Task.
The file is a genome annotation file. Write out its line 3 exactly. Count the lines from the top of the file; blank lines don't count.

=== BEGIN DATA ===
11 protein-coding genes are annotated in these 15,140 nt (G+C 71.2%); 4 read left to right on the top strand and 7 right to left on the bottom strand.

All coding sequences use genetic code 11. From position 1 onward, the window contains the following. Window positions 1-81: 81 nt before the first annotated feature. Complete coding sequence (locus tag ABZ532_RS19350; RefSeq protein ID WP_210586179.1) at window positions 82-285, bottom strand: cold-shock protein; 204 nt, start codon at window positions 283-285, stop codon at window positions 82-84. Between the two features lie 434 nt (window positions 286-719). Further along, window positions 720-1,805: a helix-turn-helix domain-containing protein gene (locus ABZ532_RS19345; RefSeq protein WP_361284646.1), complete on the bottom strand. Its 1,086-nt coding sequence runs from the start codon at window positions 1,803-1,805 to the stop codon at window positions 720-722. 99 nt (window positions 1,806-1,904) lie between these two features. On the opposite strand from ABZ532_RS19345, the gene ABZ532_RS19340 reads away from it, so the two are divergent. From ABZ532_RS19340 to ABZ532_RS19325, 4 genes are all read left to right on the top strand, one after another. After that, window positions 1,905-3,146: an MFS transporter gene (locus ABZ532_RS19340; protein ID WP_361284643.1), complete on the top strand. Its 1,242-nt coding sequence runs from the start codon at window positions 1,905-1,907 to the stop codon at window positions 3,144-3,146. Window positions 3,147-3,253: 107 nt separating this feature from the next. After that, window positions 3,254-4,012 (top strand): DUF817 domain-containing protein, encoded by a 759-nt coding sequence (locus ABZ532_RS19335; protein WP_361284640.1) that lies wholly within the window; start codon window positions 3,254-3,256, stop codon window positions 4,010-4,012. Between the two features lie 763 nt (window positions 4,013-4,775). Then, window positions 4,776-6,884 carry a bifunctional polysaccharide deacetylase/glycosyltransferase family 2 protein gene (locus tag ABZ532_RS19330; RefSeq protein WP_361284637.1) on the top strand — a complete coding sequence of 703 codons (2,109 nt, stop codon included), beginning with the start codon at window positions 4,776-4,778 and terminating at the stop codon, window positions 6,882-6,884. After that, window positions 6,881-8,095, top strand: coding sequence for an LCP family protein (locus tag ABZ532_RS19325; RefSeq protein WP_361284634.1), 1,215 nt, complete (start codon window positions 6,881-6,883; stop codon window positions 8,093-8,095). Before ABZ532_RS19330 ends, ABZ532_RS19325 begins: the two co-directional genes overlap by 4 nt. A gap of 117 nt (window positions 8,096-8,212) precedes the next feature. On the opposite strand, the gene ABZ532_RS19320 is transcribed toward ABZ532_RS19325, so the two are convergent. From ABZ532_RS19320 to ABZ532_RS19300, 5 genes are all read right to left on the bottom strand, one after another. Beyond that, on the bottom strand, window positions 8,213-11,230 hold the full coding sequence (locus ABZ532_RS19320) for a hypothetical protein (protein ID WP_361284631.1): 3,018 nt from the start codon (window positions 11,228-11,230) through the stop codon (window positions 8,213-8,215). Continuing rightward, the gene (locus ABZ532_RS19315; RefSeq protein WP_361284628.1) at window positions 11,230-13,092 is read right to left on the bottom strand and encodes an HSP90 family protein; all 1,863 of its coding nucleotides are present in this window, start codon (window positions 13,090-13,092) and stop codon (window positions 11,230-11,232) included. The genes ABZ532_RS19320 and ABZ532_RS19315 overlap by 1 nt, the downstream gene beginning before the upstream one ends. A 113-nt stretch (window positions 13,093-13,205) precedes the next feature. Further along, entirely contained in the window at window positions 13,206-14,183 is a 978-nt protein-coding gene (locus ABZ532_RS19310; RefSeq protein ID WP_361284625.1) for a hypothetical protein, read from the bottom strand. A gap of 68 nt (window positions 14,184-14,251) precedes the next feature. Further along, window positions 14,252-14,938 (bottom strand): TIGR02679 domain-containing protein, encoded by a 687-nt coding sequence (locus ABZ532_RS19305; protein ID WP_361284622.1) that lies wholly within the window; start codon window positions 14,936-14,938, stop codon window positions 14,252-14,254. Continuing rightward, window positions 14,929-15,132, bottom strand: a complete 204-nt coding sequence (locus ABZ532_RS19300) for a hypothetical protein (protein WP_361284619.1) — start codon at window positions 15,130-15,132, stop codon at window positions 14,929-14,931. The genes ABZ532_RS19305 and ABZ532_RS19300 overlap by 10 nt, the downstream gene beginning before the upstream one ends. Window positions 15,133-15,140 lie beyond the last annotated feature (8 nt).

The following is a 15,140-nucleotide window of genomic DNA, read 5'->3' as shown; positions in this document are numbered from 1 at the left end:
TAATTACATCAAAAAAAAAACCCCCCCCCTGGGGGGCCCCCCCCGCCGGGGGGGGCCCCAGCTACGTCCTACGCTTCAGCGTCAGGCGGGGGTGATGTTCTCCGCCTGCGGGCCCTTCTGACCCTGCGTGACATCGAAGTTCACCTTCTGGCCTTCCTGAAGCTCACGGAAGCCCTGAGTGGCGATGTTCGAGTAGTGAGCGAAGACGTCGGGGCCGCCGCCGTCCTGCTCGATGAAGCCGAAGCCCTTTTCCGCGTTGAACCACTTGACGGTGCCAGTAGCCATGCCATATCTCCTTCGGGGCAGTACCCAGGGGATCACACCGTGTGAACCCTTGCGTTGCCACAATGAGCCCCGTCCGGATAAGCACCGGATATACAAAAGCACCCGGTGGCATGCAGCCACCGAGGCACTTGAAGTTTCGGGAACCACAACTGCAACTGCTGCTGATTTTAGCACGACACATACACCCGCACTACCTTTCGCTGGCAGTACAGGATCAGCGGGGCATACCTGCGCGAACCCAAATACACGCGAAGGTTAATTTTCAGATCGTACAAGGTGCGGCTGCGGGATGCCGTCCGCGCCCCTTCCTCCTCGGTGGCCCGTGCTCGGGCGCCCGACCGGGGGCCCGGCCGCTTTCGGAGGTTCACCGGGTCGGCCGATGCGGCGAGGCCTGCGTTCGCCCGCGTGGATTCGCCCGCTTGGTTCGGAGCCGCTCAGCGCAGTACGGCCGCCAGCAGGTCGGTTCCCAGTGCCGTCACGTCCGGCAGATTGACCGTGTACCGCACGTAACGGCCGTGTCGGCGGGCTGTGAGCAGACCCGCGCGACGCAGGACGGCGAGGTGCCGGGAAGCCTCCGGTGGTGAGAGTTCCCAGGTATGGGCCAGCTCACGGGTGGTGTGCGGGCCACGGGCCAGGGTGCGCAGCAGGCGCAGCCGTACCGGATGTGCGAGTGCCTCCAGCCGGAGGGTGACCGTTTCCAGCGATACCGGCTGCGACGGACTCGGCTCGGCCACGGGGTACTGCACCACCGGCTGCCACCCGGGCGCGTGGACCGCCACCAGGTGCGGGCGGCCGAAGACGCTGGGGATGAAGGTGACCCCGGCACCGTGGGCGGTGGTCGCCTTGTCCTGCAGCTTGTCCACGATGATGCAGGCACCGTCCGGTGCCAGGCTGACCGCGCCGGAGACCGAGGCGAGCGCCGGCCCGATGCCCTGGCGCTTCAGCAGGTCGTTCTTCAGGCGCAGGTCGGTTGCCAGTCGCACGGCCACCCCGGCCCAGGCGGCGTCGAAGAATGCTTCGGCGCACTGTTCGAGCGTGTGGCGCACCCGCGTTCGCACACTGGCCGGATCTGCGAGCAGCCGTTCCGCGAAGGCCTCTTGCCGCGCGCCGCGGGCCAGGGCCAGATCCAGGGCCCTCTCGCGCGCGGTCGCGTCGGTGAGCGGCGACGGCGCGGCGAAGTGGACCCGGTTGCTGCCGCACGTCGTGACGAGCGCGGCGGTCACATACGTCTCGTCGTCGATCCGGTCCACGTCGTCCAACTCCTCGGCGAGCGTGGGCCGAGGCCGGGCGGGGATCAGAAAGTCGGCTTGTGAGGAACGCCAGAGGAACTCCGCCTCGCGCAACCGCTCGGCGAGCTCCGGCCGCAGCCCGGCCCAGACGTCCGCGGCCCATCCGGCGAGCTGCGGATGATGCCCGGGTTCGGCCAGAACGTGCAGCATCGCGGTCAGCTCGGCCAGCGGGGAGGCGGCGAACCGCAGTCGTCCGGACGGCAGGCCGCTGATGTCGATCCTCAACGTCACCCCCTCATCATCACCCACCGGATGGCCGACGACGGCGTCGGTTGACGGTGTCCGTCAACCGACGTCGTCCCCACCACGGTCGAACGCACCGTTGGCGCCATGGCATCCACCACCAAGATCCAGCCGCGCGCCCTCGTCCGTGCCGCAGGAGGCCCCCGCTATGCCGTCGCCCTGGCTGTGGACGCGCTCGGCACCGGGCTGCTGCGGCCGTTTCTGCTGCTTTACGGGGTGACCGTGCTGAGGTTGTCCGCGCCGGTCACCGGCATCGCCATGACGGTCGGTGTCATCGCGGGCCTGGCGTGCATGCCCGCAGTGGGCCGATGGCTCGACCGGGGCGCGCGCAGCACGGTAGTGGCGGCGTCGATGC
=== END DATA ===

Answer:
The following is a 15,140-nucleotide window of genomic DNA, read 5'->3' as shown; positions in this document are numbered from 1 at the left end: